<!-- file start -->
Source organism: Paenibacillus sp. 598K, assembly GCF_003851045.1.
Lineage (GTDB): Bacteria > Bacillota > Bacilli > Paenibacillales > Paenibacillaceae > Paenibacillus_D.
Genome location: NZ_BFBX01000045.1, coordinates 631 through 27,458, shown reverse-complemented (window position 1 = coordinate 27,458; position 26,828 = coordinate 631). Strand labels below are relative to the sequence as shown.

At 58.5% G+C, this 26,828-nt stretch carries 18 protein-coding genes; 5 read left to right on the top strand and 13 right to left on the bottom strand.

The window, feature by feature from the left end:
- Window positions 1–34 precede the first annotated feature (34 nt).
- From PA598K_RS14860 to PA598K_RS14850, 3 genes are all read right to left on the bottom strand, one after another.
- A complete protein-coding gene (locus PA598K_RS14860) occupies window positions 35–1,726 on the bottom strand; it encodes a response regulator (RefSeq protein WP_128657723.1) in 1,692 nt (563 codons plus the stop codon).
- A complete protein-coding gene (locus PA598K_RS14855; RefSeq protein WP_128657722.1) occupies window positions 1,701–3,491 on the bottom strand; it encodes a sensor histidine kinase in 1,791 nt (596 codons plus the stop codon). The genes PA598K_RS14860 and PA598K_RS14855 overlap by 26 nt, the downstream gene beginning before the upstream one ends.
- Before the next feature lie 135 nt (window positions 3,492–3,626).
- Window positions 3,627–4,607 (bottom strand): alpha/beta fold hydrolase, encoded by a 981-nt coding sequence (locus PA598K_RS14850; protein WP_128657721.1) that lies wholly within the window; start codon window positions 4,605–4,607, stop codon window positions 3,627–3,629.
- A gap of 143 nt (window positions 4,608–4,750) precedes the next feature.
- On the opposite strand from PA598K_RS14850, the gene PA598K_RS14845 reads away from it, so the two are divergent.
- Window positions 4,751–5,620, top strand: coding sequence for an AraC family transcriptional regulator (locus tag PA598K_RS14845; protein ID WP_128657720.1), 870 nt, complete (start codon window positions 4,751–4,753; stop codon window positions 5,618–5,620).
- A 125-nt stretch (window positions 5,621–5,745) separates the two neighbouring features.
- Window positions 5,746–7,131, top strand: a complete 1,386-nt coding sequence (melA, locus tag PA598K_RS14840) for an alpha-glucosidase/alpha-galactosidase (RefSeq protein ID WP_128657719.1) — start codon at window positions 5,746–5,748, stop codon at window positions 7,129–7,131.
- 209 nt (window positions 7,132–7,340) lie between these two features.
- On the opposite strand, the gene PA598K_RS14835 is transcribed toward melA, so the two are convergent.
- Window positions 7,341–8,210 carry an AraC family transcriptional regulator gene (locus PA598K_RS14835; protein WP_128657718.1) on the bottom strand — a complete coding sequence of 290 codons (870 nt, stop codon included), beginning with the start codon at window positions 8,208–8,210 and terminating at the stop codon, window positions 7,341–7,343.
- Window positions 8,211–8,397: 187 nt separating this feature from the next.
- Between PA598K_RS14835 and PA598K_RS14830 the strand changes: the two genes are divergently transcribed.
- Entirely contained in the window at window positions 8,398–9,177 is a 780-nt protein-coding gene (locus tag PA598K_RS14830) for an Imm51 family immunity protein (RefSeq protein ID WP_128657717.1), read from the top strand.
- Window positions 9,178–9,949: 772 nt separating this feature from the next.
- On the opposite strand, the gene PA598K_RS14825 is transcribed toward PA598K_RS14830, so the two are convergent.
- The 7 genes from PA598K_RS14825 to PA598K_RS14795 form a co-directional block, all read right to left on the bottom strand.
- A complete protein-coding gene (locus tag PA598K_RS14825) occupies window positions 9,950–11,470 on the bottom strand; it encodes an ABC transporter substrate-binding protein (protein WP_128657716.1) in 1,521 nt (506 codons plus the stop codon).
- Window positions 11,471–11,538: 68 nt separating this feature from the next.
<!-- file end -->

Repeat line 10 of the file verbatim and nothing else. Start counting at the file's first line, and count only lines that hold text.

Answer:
- Before the next feature lie 135 nt (window positions 3,492–3,626).